AIKIDO: TEACHING/LEARNING by Gordon Shumaker
Gordon Shumaker (4th Dan)
There was a first-kyu grading in progress when I arrived at the dojo. I sat with the spectators and watched. One student did remarkably well during the jiyu-waza portion of the exam. That prompted one of the spectators to say, “He is really good.” I agreed. The spectator then asked, “Who taught him how to do that?” I replied, “Well, he is self-taught.” With that remark, I likely insulted all of his instructors, including myself. But I was serious about my remark, even though it does not capture the whole story of Aikido training.
My statement reflects the attitude of noted educator and author, John Holt. Two of his most significant books are How Children Learn and How Children Fail. Holt asserts that “learning is not the product of teaching. Learning is the product of the activity of the learner.” I think that assertion fits Aikido well, and I have felt for a long time that aikidoka ultimately teach Aikido to themselves.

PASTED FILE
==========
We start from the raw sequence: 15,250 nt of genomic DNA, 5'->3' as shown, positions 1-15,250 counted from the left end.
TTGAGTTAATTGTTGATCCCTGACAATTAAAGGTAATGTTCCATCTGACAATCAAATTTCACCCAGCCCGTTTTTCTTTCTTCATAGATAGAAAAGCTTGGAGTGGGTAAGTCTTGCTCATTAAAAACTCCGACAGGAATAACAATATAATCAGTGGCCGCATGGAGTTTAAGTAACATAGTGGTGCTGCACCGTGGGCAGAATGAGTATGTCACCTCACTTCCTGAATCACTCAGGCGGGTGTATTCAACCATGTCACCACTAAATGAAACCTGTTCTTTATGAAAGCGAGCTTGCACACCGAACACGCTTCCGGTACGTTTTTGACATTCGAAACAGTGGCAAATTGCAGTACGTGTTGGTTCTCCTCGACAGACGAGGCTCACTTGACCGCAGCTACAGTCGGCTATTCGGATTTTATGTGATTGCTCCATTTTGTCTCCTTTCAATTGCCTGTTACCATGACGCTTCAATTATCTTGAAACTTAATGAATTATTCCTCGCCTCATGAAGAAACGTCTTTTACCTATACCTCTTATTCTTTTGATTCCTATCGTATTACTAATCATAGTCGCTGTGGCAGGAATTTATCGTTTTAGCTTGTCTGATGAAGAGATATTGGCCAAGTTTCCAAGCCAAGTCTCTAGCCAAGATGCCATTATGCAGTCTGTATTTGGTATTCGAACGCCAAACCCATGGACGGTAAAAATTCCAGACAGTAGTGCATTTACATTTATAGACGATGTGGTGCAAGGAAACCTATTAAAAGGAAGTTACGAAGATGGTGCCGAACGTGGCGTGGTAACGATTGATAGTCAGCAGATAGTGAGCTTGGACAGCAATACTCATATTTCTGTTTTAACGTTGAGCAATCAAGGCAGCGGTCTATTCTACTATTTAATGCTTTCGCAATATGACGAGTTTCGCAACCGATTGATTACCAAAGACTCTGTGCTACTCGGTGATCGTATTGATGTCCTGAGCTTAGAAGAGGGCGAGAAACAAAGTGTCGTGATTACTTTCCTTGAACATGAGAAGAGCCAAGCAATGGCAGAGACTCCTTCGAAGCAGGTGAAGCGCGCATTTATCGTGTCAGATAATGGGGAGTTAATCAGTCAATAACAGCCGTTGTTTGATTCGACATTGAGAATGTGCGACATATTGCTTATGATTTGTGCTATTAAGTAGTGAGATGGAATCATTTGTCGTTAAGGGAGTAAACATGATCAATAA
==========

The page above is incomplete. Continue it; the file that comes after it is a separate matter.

The instructor, of course, has a significant role to play in organizing a curriculum that will allow for the most efficient and optimal development. The instructor also serves a “corrective” function, calling attention to errors that can develop into counterproductive habits. But, once the student acquires a sense of the fundamentals, he takes over the responsibility for his own learning. That requires him to pay attention to what he is doing and how he is doing it, and to provide his own feedback. He must work on becoming self-aware and must acknowledge that he always needs improvement. He may from time to time receive the guidance from instructors, but then he must translate that guidance into personal performance.
We cannot deny that, at some stage in the aikidoka’s training, he is on his own. No teacher will always be there to assist and correct and encourage. So, the learner’s responsibility is this: Teach yourself.
And I will end with another piece of advice from Holt to teachers: Let the learner direct his own learning.